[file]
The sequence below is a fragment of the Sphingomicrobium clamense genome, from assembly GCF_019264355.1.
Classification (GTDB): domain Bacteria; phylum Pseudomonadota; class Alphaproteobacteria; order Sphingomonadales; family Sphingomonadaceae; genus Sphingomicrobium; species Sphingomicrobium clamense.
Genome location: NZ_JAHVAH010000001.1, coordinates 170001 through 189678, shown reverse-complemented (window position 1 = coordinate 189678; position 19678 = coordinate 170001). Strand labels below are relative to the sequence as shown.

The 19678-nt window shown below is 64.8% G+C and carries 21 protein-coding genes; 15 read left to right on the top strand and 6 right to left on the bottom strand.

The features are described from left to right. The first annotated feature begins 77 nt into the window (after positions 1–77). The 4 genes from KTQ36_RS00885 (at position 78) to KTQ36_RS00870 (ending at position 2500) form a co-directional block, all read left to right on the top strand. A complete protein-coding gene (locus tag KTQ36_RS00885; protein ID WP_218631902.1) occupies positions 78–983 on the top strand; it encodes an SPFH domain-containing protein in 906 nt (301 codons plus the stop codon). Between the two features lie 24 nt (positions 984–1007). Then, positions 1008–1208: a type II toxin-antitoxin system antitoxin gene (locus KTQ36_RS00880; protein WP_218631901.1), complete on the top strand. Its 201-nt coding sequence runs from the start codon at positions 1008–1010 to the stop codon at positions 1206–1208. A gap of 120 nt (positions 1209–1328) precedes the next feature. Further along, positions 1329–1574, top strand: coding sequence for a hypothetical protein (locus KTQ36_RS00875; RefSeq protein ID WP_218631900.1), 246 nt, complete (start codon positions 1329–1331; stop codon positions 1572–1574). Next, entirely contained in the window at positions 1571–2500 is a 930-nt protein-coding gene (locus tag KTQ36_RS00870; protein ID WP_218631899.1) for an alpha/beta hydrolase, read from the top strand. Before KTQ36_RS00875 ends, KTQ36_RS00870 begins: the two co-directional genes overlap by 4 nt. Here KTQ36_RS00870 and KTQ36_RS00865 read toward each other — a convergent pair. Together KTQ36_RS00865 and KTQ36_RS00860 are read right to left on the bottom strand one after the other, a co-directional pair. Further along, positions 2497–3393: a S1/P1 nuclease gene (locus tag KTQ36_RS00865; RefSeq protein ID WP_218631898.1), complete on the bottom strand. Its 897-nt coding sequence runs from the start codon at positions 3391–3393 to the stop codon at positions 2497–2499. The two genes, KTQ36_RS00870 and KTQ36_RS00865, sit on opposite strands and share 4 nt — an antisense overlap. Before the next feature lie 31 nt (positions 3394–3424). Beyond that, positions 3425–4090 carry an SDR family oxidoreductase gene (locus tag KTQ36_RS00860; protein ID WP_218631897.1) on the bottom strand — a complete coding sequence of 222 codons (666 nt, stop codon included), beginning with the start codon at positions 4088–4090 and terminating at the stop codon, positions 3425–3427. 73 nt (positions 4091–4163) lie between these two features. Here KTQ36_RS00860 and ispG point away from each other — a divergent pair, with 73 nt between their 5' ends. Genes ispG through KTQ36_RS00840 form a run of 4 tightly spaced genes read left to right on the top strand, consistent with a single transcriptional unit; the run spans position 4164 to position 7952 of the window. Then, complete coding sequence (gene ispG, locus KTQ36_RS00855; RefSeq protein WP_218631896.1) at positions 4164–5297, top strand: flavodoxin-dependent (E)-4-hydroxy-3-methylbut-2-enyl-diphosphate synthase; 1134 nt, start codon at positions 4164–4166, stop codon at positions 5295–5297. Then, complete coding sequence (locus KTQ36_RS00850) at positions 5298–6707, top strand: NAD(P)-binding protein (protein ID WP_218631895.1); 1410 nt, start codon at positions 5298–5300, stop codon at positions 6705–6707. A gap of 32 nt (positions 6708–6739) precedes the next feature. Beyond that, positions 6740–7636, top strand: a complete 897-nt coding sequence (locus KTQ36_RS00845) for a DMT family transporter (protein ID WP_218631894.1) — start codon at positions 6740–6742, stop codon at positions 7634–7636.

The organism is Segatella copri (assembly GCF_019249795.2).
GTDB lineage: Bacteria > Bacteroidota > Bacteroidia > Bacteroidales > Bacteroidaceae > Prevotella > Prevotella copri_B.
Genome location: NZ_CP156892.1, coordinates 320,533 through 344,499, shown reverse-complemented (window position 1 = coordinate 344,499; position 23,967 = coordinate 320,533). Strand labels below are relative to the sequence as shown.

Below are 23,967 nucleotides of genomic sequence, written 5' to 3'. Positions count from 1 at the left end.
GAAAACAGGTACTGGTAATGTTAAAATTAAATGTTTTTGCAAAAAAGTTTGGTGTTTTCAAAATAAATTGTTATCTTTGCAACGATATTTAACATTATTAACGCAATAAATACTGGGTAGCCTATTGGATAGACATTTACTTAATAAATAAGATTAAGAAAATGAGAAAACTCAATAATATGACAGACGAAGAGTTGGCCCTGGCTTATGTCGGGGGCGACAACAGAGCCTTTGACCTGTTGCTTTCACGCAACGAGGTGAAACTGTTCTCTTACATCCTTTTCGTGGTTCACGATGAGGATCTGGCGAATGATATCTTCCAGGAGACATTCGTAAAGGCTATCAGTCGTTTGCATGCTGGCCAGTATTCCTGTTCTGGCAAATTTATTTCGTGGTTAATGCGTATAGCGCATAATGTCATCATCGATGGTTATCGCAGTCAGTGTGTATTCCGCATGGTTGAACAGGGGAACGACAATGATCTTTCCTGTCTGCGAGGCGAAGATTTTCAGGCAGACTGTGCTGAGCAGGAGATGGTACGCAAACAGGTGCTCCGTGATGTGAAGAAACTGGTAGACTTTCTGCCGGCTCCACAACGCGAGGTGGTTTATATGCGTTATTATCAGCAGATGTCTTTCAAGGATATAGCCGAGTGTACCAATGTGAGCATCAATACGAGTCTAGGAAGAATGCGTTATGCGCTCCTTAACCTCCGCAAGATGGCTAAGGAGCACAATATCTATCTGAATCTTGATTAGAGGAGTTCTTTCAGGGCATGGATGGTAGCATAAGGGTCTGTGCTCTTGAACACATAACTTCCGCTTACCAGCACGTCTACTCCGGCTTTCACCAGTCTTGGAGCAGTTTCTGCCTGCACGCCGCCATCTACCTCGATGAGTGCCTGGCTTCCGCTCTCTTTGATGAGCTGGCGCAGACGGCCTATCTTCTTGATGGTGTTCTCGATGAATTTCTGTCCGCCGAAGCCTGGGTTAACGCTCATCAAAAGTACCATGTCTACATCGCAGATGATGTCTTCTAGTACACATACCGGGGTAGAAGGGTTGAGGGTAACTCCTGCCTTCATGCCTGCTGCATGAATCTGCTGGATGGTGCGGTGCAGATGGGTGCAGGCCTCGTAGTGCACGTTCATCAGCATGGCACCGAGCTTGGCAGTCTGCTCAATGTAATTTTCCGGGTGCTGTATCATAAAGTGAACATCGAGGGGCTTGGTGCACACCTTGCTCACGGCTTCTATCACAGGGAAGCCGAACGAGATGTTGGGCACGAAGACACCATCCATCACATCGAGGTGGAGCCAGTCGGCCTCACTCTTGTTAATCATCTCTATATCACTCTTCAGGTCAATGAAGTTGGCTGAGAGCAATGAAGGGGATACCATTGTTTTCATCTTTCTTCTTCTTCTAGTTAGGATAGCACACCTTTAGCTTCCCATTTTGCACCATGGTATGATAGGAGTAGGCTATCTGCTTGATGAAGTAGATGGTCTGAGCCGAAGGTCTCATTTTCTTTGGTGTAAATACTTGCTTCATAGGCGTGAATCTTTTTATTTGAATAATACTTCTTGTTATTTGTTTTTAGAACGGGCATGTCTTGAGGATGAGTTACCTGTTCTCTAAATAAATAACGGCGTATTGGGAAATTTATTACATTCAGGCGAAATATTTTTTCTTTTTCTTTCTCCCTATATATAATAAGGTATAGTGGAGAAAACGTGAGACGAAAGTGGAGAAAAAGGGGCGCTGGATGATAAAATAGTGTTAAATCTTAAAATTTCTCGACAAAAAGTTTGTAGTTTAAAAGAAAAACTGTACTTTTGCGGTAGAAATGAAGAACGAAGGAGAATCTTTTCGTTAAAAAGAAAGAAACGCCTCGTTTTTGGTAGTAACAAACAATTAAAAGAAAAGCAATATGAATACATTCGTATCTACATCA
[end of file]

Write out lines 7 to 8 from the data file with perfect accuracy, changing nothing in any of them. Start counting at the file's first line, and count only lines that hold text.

GTDB lineage: Bacteria > Bacteroidota > Bacteroidia > Bacteroidales > Bacteroidaceae > Prevotella > Prevotella copri_B.
Genome location: NZ_CP156892.1, coordinates 320,533 through 344,499, shown reverse-complemented (window position 1 = coordinate 344,499; position 23,967 = coordinate 320,533). Strand labels below are relative to the sequence as shown.